Counterfeit Goods

Information and statistics about counterfeiting and the sale of counterfeit goods. Estimated losses from counterfeits, markets where fake goods are sold, and other piracy statistics are collected from criminal justice programs and public information sources.

Piracy of paid television in the Arab region causes losses of $500 Million a year, according to a media research firm. 8 percent of Arab households that watch television actually pay for the services through cable or satellite. The remaining 92 percent of views in the region pirate the broadcast.

In Lebanon, an estimated 99 percent of television viewers are pirating their cable signal. In Egypt, around 10 million households are receiving pirated cable feeds.

Source: Ben Flanagan, “Piracy hijacks growth of pay-TV,” National, November 3, 2011.

A laboratory study at St. Andrews University found that counterfeit Scotch whiskies had less than 40 percent alcohol characteristics of authentic single malt whiskies.

Source: Dean Nelson, “Indians invent laser test to identify fake whisky,” Telegraph, November 2, 2011.

Brand protection firm MarkMonitor reported finding over 23,000 listings of counterfeit tablets for sale across the Internet in one single day in July 2011.

75 percent of the counterfeits were made and shipped from Asia.

Source: Josh Lowensohn, “Tablet knockoffs running rampant, brand firm says,” CNET, November 1, 2011.

The drug inspector for the United States Food and Drug Administration reported that 80 percent of the active ingredient in medical drugs and 40 percent of all finished medical drugs are imported in to the United States from other countries. Due to the high level of imports, the potential risk for counterfeit drugs entering the supply chain is high.

After counterfeit drugs of heparin were imported from China in 2007, the FDA increased drug inspections in China from a few in 2007 to over 80 in 2010.

Source:Associated Press, “China cracks fake drug ring, seizing 114, as US FDA official urges vigilance,” Washington Post, October 31, 2011.

Authorities in China reported seizing around 707 million pirated and counterfeit goods during the years between 2001-2010.

Source: Xinhua, “China confiscates 700 million pirated items in ten years: white paper,” Xinhuanet, October 27, 2011.


Major League Baseball seizes around 6oo,000 pieces of counterfeit items bearing the logo of baseball teams every year. The amount of counterfeit baseball merchandise increases in availability during the postseason.

Over a ten year span, Major League Baseball conducted 5,000 counterfeit goods seizures and enforcement actions.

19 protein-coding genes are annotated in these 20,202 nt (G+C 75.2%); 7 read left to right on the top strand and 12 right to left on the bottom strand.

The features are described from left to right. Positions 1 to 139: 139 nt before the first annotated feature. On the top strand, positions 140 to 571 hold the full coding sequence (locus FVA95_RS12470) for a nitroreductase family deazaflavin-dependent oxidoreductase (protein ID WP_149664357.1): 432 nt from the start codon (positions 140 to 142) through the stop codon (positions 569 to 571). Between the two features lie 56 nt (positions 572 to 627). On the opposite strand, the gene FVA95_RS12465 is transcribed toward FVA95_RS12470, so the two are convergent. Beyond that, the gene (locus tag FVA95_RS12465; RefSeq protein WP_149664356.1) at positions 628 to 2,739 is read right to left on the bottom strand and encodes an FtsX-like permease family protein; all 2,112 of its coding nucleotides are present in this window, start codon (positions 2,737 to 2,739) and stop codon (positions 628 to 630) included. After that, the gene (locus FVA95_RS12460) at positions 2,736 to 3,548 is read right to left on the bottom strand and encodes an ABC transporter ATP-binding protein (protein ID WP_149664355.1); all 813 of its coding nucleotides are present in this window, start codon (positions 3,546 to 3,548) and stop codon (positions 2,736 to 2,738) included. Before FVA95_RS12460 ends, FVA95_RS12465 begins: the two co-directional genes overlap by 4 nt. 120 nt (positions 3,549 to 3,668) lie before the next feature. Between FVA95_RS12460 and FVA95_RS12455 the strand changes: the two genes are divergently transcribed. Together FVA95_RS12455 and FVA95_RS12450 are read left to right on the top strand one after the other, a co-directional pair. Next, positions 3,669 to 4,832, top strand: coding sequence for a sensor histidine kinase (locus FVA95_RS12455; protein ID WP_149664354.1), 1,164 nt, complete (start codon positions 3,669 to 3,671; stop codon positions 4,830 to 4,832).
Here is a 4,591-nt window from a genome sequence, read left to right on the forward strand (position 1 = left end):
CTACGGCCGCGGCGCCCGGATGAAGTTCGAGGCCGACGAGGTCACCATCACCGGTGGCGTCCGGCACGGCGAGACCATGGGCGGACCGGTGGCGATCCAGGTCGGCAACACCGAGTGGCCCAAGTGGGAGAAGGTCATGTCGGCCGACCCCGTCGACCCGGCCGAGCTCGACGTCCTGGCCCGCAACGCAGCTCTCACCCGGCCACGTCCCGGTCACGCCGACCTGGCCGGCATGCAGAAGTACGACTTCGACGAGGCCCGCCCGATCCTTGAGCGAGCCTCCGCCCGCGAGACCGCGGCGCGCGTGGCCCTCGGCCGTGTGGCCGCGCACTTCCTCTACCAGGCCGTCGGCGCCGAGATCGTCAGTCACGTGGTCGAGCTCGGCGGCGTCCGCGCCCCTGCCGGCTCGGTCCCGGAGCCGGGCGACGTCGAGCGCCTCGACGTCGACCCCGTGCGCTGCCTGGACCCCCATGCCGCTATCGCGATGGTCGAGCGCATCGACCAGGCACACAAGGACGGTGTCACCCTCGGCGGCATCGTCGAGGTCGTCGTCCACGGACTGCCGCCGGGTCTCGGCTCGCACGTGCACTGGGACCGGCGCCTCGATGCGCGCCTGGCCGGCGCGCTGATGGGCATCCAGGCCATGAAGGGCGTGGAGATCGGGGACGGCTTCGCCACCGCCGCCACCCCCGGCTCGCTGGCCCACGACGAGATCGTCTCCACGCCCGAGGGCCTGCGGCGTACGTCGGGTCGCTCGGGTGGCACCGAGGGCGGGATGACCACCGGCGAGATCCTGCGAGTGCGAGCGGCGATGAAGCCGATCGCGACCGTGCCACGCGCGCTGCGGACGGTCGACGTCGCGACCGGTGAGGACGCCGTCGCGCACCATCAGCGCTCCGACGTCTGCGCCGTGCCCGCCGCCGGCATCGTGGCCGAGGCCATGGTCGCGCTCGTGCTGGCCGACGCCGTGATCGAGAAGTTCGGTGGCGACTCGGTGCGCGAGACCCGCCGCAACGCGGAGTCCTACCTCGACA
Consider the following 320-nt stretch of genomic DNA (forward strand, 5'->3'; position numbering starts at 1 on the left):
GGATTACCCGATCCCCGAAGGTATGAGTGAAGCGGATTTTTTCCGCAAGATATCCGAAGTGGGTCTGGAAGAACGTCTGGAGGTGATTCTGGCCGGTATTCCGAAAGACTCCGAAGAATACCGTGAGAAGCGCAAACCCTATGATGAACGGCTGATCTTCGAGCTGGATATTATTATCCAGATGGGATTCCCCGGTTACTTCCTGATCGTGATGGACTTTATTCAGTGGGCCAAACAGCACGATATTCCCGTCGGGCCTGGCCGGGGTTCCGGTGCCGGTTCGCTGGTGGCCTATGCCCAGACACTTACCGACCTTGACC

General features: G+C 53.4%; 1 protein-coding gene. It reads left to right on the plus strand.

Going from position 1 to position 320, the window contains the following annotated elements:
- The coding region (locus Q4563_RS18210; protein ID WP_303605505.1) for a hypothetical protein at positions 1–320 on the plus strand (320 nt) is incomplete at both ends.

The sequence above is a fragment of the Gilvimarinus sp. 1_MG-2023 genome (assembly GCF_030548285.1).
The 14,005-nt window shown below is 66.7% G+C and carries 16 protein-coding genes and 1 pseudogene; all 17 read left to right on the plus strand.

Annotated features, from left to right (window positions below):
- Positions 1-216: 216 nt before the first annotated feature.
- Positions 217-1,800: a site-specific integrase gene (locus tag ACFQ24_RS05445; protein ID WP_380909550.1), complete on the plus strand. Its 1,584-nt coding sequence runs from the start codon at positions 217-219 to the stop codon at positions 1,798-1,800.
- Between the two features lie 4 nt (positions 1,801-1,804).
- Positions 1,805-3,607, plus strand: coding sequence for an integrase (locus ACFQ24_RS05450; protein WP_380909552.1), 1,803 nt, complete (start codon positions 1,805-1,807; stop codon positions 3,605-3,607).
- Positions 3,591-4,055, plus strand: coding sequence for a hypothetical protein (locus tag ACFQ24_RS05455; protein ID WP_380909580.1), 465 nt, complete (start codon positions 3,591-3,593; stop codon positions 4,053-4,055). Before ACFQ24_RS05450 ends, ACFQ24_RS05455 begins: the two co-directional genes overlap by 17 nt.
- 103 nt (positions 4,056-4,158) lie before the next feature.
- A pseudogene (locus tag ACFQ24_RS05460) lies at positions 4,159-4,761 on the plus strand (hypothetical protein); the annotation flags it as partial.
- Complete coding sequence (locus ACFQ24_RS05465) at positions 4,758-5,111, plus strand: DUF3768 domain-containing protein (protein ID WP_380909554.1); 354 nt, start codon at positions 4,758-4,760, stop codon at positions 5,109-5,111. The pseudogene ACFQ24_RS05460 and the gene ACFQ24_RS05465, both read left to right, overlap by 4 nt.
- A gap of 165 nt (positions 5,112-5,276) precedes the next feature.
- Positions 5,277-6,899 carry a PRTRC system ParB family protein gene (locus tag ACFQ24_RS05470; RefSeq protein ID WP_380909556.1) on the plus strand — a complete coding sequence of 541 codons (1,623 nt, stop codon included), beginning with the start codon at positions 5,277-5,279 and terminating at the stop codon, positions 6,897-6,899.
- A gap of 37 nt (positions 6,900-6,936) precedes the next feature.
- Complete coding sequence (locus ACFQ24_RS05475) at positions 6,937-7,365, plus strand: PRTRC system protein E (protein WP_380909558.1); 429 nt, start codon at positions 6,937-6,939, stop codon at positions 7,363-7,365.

(Additional counterfeit goods statistics.)

Source: Lisa Brown, “MLB goes on offensive against counterfeiters at World Series,” St. Louis Post Dispatch, October 21, 2011.

The Federal Bureau of Investigations reported that there are an estimated 1.4 million gang members in the United States in 2011.

Many gangs in the country, such as the Bloods and Crips, are invovled in financial crimes such as mortgage fraud, identity theft and selling counterfeit goods.

Source: Jeremy Pelofsky, “Gangs growing, turning to financial crimes: FBI,” Reuters, October 21, 2011.

The 2011 Major League Baseball World Series had Game 1 held in the city of St. Louis, Missouri on October 19. During game 1 of the series, St. Louis police seized over 1,100 counterfeit shirts and caps throughout the city.

Source: “Counterfeit baseball merchandise seized,” KSDK, October 20, 2011.

The counterfeit goods market in Turkey is estimated to be worth $6 Billion in 2011, double the market value of $3 Billion in 2010.

Fake handbags are the most counterfeited product made and sold in Turkey.

Source: Constanze Letsch, “Turkey cracks down on counterfeit goods,” Guardian, October 17, 2011.

Software companies lost $13.5 Billion in potential revenue in Europe due to software piracy in 2010.

About 35 percent of all software installed on computers across Europe are pirated. In the United States, the software piracy rate is 20 percent.

France had the highest rate of financial impact from software piracy, with $2.6 Billion, followed by Germany with $2.1 Billion, Italy with $1.9 Billion, and the United Kingdom with $1.8 Billion in losses.

Source: Katie Linsell, “Losing $13.5 Billion to Piracy Spurs Europe Law Reformers: Tech,” Bloomberg BusinessWeek, October 17, 2011.